How to craft great page titles for SEO
Writing great page titles is an essential skill for anyone doing SEO. Why? Because the title tag can be the first thing a user sees in the search results and it’s also one of the most important factors that Google uses to determine the topic of a page. This makes page titles essential to SEO and this article covers both why you need great page titles and how to create them.
Table of contents
What is a page title? What’s the (SEO) purpose of a page title?What does the SEO title check in Yoast SEO do?How to write a title with an optimal width for SEOWhat does the keyphrase in title assessment in Yoast SEO do?How to use your keyphrase in the SEO titleShould you add your brand to the SEO title? Optimizing page titles after publicationTitles for social mediaConclusion: Page titles – craft them well!
Yoast SEO also checks if you’ve used your keyphrase in the SEO title. Read about how that check works, and how to use your keyphrase in the title.
What is a page title?
Let’s start with the basics. If you look at the source of a page (right-click on the page, then choose View Page Source), you find a title in the head section. It looks like this:
This is an example page title – Example.com
This is the HTML title tag, which we also call the page title or SEO title. When you look something up in a search engine, you get a list of results that appear as snippets. Often, the SEO title is part of the snippet together with at least a URL and a meta description. Of course, some rich results also display ratings and other additional information.
An example of a snippet with an URL, meta description and title in the largest font
In most cases, the first thing people see, even before they get on your site, is the SEO title. Just to be clear, you should not confuse the SEO title with the main heading of the page. The main heading is what users see after they click on the SEO title and get on the page itself.
In tabbed browsers, you will usually also see the SEO title in the page tab, as shown in the image below.
A page title in a browser tab
But, Google won’t always use your page title
In August 2021, Google announced an update on how they generate web page titles. This means that sometimes they will show a different title in their search results than the one you set. Before we get into that, it’s good to note that in most cases (more than 80% of the time) the HTML title tag that your page outputs is still the most likely used.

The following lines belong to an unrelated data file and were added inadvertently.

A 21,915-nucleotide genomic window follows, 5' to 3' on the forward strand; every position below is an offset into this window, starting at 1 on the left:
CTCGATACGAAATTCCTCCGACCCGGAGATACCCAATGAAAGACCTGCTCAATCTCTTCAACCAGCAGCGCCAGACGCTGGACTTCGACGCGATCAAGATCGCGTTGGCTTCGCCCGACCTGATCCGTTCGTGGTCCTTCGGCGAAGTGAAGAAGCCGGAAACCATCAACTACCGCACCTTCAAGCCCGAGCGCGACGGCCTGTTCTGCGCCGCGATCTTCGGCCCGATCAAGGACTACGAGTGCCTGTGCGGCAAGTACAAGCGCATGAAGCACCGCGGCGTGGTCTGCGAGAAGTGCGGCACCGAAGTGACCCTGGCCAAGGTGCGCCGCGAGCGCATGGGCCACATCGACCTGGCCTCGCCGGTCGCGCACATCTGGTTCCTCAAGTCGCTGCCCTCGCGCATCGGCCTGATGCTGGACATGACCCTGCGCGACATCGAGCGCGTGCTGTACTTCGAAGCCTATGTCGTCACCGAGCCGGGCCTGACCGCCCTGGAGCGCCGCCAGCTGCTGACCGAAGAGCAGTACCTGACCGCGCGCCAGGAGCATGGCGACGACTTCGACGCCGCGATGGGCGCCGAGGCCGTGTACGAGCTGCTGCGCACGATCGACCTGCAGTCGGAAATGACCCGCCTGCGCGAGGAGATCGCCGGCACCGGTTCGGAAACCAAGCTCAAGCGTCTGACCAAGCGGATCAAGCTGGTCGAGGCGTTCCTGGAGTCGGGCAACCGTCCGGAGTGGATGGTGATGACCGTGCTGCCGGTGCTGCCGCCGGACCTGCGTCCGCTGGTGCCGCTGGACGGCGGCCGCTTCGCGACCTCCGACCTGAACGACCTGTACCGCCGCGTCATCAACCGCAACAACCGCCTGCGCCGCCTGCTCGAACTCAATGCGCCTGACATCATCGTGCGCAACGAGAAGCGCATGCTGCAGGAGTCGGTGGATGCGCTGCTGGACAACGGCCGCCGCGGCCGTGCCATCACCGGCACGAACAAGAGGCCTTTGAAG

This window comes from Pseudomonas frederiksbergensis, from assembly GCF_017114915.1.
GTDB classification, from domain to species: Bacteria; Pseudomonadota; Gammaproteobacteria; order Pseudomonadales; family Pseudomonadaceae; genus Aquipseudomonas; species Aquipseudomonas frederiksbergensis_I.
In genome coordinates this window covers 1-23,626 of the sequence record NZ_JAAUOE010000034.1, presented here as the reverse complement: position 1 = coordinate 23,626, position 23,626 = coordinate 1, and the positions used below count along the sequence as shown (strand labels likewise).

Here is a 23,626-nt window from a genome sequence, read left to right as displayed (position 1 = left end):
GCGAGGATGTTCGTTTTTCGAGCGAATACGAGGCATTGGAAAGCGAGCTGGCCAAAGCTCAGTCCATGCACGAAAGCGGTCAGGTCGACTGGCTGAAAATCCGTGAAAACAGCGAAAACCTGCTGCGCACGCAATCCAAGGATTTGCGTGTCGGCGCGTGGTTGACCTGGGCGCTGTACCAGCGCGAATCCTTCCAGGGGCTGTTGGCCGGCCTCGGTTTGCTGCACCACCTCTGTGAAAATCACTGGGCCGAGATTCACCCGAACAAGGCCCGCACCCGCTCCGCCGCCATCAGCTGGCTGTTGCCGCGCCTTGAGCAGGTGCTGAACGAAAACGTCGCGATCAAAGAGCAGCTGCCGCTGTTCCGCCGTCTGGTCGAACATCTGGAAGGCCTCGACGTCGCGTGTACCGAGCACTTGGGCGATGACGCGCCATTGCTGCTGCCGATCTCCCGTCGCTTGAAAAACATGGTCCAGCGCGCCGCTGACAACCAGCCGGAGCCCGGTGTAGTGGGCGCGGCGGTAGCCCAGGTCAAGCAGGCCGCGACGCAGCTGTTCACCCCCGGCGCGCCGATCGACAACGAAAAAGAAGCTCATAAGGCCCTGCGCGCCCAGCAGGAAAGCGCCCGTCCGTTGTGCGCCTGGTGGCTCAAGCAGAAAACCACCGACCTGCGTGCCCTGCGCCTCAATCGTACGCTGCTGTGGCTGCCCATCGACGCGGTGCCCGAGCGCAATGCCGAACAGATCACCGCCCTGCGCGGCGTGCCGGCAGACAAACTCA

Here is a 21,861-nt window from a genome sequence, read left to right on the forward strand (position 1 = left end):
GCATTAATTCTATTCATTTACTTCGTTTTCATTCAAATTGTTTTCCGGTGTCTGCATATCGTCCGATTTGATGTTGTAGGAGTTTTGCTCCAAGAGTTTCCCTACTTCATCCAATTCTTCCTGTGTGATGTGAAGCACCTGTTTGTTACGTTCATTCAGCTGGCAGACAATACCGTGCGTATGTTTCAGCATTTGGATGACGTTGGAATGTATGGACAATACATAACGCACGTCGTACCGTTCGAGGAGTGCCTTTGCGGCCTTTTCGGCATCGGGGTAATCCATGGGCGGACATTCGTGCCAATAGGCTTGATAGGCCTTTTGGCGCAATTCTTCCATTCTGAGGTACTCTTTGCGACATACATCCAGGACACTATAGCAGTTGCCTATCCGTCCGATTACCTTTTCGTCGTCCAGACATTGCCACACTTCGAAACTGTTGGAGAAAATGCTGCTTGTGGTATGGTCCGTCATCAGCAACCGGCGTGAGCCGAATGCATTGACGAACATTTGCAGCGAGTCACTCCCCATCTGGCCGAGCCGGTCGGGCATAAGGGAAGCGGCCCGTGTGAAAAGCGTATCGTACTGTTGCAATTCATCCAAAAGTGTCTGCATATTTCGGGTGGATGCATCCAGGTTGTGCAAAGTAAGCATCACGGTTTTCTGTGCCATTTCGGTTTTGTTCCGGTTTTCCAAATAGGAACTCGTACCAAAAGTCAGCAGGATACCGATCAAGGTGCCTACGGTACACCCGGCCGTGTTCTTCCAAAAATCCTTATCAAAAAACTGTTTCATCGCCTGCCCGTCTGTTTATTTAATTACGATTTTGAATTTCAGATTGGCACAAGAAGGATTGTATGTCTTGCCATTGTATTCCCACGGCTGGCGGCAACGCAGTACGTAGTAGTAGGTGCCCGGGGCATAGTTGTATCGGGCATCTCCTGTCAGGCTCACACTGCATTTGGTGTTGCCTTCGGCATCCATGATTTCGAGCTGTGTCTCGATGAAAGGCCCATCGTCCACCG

Although we’re talking about an update here, Google deciding on how to display your page title in the search results is nothing new. They’ve been doing this for a while now. What is new is that they now want to use one title only, and won’t change it up anymore for different search queries. And that they will use different elements on your page to decide on what this title displayed in the search results will be. Elements such as your title tag, headings, prominent text on the page, and even how you link internally to this page.
So what does this mean for you? Right now these changes don’t require you to do anything different. The page title you set is still very likely to be used, and more importantly, your page title helps you rank for a keyword. These changes don’t impact your page rankings. The title you give is what Google will look at when deciding how your page ranks. Just like before.
But, with all these changes, it doesn’t hurt to keep an eye on how Google displays the titles of your most important pages! So we recommend you monitor the situation with your site for the time being. Keep an eye on Google Search Console, spot-check your search results, and look out for changes in the click-through and bounce rates for your key pages. If you find anything problematic (or just really, really wrong) you can let Google know in this feedback thread.
What’s the (SEO) purpose of a page title?
The purpose of your SEO title is to make people click on it, visit your website and read your post or buy your product. If your title is not good enough, people will ignore it and move on to other results. Essentially, there are two goals that you want to achieve with a title: